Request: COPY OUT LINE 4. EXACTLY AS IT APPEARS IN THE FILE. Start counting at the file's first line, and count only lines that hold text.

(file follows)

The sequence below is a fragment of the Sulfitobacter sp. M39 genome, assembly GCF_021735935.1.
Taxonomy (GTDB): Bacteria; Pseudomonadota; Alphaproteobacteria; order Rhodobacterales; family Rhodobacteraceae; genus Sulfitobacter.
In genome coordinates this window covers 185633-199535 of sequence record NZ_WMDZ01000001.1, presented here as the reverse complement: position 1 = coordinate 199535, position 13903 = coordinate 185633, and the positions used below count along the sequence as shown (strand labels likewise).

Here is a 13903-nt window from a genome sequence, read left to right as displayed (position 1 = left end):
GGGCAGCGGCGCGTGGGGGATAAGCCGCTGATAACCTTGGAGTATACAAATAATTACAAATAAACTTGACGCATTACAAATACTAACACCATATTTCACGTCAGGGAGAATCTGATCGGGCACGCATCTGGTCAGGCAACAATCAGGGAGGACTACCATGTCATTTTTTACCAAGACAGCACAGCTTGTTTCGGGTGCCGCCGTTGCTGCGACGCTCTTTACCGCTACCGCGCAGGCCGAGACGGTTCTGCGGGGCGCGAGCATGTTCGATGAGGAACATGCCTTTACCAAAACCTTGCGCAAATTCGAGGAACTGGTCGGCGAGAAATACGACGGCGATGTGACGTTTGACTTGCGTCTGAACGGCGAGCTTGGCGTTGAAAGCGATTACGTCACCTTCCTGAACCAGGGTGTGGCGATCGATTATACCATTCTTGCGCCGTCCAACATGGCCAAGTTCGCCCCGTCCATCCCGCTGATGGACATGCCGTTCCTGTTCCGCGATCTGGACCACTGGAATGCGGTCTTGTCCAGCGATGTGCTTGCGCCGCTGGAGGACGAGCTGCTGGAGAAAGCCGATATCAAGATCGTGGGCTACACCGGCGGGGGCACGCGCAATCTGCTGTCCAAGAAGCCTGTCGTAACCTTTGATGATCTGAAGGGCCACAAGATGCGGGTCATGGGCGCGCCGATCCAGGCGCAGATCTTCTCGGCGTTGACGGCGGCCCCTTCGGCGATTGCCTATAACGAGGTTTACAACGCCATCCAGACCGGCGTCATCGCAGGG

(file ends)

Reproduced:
Here is a 13903-nt window from a genome sequence, read left to right as displayed (position 1 = left end):